Staying Safe

Scam precautionary measures

Email prompting you to log in to check a message

Your personal data is very attractive to professional fraudsters and therefore they can try out various new ways to gain access to a genuine users accounts.
Because of this you need to be very careful how you correspond with users on our site. 


Text messages from banks

How to recognize a Bank Text Message scam

  1. You have placed your mobile phone number on a website.
  2. You receive a text message telling you “Your Access to Internet Banking has been suspended…”

How does it work?

  1. The text you receive appears to be a legitimate warning from a bank.
  2. It will tell you to click on a link to update your account/take recommended action.
  3. When you click on the link you will be prompted to input your bank account details.
  4. The scammers that send the text DO NOT know which bank you deal with, but send the same text to everyone on the off chance of catching even one person out.
  5. If you do input your bank details, the scammer then has full access to your bank account.

What has really happened here is that there was nothing wrong with your bank account, the bank DID NOT send this text and a scammer is trying to get your bank details.

Financial institutions DO NOT send text messages about account security updates.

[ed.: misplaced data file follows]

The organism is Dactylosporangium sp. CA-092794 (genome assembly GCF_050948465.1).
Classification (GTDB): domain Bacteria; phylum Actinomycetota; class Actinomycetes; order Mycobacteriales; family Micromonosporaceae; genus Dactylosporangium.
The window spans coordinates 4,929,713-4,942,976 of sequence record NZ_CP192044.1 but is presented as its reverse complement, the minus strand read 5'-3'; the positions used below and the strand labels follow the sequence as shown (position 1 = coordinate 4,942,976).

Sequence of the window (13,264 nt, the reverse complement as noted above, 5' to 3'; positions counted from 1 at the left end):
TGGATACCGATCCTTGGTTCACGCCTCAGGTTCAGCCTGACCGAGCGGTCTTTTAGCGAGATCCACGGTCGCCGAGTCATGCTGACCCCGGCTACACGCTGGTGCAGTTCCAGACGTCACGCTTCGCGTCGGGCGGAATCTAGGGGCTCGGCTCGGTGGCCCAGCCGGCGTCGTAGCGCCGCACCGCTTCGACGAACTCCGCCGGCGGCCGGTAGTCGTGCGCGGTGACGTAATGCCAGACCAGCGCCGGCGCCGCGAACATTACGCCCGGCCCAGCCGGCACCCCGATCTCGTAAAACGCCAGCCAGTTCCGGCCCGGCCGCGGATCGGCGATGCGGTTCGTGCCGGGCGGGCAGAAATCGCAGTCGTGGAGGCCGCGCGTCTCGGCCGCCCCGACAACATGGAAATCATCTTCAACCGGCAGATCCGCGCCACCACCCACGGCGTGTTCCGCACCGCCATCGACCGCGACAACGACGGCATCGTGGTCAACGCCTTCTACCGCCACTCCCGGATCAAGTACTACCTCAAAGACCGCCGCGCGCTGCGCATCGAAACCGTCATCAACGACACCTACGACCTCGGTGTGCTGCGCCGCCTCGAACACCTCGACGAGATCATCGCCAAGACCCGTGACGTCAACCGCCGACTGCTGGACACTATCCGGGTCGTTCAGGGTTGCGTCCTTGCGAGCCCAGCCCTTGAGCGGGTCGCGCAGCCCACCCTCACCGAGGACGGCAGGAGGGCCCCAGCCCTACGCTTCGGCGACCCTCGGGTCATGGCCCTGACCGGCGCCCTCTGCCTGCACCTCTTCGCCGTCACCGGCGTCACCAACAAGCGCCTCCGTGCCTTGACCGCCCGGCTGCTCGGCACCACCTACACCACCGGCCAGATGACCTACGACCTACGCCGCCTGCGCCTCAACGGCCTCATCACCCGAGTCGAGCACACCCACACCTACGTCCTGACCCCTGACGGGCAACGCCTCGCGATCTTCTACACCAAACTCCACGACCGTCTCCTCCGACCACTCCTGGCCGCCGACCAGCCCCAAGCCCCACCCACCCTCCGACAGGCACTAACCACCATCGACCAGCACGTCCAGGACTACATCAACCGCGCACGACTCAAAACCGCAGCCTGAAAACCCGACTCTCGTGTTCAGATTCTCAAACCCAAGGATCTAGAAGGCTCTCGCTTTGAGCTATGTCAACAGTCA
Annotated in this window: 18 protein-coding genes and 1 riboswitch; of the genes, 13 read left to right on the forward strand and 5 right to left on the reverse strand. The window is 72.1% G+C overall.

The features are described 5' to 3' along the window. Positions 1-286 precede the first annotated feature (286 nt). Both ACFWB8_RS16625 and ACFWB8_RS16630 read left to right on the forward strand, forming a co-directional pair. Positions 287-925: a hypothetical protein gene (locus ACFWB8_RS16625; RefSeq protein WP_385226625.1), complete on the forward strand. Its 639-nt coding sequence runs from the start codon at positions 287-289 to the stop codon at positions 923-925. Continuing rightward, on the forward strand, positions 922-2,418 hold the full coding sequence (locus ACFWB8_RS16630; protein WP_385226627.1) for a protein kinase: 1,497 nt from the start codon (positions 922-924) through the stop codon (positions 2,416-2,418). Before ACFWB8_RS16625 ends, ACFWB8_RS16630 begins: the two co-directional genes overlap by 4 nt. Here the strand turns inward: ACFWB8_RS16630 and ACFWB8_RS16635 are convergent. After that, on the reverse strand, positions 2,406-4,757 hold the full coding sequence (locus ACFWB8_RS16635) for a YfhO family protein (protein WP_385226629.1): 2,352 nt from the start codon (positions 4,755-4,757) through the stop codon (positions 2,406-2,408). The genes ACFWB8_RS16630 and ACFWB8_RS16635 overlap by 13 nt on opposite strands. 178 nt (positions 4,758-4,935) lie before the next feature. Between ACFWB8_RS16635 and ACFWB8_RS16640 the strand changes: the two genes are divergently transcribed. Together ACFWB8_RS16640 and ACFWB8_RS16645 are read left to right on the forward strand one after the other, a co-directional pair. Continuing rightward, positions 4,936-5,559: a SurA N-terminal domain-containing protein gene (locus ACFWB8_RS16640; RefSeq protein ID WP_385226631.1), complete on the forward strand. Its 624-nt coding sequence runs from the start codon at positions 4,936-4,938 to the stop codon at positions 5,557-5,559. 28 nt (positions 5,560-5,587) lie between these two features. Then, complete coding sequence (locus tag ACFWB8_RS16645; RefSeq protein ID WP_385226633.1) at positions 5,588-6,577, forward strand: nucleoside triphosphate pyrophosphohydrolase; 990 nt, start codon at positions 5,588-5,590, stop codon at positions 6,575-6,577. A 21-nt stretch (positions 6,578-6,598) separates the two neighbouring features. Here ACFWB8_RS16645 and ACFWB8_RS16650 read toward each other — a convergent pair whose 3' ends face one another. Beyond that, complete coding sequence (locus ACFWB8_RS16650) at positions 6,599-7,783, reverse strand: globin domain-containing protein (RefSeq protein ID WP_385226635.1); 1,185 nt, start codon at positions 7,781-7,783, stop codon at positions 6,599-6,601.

DO NOT click into the link in the text message if you receive it. We do NOT store ANY bank account details on our site for your added security.


Actions to take for victims of fraud

What to do if you have been defrauded?

We take fraud management very seriously and have great processes and resources to help fight against potential crime via ads on our site.
Depending on the circumstances you may have:

  • a crime for the Police to investigate
  • a civil matter between you and the seller
  • a misunderstanding that can be resolved amicably

When to contact the Police

We strongly encourage you to contact your local police station to report the incident or the advertiser if you:

  • feel you have been defrauded by a seller
  • someone who is advertising something that may have legal implications


How do I make a Police report?

The simplest way of reporting a crime is to go to your local police station or to call your local station on a non-emergency number.
In most cases your report can be taken by telephone and followed up later.


What evidence do you need?

The police will need essential details from you, such as the date and time of the offence, who the victim is and more importantly the identity of the suspects.

If you tried to contact the seller you may have even exchanged names, telephone numbers or addresses.

Keep a note of these details as they will be useful to the investigating police in trying to trace the other person and establishing whether or not they’ve committed an offence.

If you’ve exchanged emails with the other person via our internal messaging system we will we have a log of these but you should keep them and print copies to provide to the police.